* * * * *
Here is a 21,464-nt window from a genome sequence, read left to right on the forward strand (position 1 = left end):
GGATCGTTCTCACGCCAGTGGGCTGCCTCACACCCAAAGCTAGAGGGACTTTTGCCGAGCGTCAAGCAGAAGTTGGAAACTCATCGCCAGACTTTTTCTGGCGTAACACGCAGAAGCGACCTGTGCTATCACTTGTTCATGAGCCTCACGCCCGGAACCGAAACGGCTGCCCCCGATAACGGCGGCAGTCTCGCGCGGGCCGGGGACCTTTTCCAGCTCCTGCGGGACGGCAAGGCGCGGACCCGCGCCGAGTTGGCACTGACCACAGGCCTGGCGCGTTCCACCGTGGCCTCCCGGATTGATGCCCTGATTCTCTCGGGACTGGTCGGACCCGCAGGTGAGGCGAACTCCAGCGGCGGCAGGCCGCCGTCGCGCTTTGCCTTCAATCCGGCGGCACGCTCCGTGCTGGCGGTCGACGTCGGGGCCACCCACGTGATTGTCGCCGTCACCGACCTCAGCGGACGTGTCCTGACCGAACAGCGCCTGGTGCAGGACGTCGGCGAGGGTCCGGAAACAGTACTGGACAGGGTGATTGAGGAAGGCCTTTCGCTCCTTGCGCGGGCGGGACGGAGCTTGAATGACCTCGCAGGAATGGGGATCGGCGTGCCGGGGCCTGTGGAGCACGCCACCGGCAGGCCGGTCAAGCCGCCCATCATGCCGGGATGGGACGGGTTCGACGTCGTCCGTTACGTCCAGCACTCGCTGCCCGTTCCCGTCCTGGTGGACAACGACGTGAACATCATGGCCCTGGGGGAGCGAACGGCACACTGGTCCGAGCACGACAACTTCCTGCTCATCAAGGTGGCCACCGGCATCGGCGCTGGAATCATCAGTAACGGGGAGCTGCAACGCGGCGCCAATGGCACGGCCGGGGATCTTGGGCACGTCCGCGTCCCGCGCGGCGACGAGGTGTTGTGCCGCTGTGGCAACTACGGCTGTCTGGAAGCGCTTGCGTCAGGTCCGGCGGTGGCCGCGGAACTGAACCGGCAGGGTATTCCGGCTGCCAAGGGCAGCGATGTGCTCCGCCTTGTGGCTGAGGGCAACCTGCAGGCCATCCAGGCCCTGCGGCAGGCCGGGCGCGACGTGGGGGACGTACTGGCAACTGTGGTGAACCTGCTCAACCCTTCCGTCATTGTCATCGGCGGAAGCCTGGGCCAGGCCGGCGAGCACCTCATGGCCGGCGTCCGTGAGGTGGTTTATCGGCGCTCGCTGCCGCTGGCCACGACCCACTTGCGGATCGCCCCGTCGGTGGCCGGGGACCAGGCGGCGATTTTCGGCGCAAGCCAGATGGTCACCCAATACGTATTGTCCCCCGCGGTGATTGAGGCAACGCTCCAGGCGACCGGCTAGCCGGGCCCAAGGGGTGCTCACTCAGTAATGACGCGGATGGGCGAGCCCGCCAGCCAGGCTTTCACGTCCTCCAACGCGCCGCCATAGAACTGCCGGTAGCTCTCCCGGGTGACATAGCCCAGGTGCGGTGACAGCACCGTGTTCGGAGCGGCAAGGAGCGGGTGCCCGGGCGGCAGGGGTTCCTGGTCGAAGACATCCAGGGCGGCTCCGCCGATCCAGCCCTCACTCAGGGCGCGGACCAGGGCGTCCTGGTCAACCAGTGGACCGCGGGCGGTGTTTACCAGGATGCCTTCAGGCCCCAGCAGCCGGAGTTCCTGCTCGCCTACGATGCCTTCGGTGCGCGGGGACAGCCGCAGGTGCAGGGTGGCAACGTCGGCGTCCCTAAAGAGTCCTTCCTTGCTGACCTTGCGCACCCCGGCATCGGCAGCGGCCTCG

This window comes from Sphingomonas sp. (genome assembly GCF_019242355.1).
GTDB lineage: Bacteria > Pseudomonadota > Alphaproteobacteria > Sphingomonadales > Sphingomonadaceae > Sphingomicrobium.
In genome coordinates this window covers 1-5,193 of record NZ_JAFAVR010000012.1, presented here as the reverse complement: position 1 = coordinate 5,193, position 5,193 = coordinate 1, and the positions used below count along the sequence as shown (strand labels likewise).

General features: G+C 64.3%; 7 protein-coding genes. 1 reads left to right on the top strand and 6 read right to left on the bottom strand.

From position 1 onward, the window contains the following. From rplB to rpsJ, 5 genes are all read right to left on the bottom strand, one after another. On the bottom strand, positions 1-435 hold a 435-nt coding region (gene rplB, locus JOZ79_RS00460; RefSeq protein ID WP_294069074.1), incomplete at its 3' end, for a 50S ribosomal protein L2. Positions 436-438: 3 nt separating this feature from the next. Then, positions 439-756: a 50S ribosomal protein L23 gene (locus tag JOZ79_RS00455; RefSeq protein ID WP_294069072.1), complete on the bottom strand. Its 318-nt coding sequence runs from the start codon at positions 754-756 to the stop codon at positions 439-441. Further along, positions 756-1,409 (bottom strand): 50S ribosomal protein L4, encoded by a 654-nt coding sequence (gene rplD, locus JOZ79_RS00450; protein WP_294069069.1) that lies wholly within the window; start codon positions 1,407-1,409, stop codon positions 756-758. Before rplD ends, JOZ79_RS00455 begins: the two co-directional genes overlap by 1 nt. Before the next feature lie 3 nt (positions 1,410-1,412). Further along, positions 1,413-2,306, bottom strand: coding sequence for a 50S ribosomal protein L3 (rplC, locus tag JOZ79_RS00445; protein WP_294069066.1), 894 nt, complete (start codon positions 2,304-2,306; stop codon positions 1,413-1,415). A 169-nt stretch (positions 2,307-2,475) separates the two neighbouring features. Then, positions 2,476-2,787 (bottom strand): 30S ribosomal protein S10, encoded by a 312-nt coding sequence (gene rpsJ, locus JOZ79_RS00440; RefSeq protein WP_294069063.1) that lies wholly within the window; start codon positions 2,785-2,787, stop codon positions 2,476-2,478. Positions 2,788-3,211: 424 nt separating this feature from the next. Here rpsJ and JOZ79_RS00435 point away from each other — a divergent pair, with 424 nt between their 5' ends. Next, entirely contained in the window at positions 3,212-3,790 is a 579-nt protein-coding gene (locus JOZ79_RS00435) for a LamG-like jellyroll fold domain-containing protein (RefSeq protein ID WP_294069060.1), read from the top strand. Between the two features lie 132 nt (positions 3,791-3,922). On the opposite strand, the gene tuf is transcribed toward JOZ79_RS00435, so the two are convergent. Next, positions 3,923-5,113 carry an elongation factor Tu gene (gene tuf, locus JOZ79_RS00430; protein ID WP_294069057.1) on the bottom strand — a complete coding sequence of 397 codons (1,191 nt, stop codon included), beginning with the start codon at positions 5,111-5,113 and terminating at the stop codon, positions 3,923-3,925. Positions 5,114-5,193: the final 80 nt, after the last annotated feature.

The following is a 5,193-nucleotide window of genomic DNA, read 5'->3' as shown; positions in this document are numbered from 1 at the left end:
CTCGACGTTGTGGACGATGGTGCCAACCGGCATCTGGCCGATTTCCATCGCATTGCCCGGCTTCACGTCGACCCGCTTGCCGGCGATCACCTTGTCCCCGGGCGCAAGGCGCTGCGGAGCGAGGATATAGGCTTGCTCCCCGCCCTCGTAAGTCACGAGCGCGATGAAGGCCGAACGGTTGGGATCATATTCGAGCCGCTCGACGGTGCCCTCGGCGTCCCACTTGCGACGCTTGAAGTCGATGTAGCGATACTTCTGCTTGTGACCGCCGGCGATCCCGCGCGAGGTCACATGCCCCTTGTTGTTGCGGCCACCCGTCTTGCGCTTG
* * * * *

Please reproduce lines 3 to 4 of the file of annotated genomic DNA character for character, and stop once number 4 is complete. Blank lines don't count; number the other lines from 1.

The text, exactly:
This window comes from Sphingomonas sp. (genome assembly GCF_019242355.1).
GTDB lineage: Bacteria > Pseudomonadota > Alphaproteobacteria > Sphingomonadales > Sphingomonadaceae > Sphingomicrobium.